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BME Ch 5-10 review questions
Terms in this set (75)
Classes of microbes
Bacteria, Archaea, Fungi, Protozoa, Viruses
Bacteria Cell structure
1.25 nano meters
Culturing bacteria; streak and spread plates
Spread onto agar plate, grown over night, incubated
Transformation and electroporation
Taking up plasmids, transformation uses heat shock, electroporation uses plasmids and ions with electric field
Expression cloning; know markers/components noted in lecture outline
Transcription: Inducible promoter, Operator, transcription start, ATF [ORF] Stop, Transcription termination, repressor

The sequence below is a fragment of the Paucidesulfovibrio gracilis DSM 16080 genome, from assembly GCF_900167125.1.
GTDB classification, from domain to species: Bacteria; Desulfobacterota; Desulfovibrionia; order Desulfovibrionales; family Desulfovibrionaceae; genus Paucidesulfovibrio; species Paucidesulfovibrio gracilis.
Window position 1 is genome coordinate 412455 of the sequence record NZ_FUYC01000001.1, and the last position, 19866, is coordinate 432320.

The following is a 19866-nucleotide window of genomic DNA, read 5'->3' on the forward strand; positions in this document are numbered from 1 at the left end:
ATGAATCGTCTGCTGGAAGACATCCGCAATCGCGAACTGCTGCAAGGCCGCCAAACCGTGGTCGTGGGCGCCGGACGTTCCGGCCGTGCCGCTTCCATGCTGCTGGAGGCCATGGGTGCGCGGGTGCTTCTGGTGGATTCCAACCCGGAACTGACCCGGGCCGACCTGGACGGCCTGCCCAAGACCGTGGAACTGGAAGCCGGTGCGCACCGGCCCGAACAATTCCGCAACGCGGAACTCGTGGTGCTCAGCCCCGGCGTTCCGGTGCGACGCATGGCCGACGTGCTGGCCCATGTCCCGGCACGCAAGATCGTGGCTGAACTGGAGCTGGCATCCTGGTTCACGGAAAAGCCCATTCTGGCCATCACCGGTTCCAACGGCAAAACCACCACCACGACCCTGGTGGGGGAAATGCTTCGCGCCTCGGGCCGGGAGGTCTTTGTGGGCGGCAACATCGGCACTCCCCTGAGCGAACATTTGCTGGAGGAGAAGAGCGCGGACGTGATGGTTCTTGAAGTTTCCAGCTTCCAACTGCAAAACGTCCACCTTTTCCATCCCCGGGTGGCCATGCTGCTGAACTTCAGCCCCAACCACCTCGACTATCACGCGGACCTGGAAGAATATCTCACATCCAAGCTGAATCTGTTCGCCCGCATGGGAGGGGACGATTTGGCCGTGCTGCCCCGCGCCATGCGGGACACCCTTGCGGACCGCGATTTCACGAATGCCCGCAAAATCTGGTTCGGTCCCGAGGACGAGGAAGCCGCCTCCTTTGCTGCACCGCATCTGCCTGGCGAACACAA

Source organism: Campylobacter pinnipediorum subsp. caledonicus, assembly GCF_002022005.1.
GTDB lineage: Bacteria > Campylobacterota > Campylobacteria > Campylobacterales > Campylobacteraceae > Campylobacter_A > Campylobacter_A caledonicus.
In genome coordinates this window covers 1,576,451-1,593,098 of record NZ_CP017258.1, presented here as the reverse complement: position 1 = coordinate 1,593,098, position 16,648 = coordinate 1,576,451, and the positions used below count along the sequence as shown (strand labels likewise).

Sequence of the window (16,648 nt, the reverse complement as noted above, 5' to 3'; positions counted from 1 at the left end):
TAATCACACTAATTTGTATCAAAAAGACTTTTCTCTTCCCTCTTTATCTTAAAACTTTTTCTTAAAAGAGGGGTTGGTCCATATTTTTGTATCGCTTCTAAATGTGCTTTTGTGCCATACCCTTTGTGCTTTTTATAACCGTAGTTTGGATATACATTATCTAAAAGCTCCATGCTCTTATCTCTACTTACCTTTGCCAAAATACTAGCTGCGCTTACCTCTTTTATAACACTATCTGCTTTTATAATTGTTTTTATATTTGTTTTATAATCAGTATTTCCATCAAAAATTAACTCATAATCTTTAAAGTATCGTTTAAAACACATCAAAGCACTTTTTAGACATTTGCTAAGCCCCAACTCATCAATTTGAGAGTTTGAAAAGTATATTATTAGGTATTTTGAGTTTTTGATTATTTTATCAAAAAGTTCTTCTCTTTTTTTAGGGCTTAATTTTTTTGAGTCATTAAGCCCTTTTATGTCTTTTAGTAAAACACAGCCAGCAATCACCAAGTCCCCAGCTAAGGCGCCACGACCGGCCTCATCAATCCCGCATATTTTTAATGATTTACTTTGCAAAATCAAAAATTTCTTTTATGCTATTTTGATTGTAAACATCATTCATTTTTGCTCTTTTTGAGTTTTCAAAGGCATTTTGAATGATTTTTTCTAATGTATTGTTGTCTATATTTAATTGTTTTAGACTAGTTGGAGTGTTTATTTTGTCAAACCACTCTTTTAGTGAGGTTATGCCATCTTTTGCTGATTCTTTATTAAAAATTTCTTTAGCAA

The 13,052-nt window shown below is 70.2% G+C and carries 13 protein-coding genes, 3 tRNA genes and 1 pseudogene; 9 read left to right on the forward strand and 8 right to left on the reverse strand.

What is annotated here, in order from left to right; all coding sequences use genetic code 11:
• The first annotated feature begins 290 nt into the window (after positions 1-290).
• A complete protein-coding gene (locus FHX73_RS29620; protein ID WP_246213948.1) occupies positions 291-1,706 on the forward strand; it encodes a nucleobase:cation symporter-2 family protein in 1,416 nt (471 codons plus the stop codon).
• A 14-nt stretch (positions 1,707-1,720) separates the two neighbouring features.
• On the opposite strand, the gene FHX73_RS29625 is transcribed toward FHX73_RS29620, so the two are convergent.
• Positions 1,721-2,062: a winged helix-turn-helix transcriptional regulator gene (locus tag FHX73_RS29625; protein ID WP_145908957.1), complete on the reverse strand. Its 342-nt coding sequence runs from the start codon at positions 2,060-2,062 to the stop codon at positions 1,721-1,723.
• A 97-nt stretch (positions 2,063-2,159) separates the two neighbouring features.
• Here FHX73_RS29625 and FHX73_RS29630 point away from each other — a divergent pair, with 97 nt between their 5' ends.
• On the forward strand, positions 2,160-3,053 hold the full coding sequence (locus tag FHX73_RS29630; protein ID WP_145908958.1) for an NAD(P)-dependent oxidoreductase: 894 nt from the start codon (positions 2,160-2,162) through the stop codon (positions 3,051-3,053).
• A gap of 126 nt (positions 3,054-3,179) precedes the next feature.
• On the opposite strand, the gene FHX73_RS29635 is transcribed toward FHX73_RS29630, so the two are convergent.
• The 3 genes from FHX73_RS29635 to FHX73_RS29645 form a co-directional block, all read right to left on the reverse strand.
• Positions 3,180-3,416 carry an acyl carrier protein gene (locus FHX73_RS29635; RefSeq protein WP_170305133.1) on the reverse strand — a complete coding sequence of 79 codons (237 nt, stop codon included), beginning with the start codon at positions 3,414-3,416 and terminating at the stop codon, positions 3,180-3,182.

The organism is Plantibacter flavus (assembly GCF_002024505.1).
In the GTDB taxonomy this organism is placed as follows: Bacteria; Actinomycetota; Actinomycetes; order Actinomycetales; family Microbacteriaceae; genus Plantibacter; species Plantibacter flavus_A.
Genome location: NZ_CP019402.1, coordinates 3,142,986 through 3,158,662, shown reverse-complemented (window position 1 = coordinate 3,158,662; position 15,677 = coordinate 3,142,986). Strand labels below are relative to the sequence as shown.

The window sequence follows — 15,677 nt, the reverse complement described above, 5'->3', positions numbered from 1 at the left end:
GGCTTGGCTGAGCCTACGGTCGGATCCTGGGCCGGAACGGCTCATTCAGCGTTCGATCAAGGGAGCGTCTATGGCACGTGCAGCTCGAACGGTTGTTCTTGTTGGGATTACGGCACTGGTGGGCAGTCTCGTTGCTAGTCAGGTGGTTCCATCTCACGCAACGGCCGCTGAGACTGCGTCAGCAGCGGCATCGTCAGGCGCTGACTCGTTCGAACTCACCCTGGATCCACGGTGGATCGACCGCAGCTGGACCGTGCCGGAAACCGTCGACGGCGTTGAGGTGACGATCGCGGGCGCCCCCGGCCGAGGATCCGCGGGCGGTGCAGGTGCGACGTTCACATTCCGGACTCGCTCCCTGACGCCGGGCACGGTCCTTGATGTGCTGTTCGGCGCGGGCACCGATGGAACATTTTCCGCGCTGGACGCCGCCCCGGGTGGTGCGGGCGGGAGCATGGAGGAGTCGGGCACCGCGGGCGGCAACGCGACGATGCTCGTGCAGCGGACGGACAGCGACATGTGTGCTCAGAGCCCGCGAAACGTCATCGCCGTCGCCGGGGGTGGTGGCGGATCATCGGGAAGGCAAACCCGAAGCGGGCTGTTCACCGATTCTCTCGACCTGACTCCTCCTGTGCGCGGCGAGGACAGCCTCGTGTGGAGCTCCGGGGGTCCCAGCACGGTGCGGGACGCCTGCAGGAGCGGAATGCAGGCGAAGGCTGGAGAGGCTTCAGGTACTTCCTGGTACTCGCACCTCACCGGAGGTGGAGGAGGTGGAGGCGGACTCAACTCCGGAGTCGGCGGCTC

Luciferase, what it is, what genes encode it and how it works as a reporter
releases light in the conversion of Luciferin to Oxyluciferin, encoded by Lux genes coming together to encode the protein, Lux genes expressed = cells glow
thermstable DNA polymerase used in PCR, can take high temp.
Antibiotics; basics, know one mechanism from the figure
Don't counter viral infections, either inhibit reproduction or kills bacteria directly
Smallpox vaccine; Edward Jenner's work, effectiveness of the vaccine
Took live virus from skin ulcers on woman who had smallpox. Smallpox was eradicated in 1980.
Antigens, White Blood Cells and Antibodies; know their roles in the immune response
non-self molecules present on bacteria that elicit antibody production. White blood Cells (leukoctyes) bind to foreign matter. T Cells, bind and destroy and B cells, make antibodies. Antibodies bind to antigen and target the invader for destruction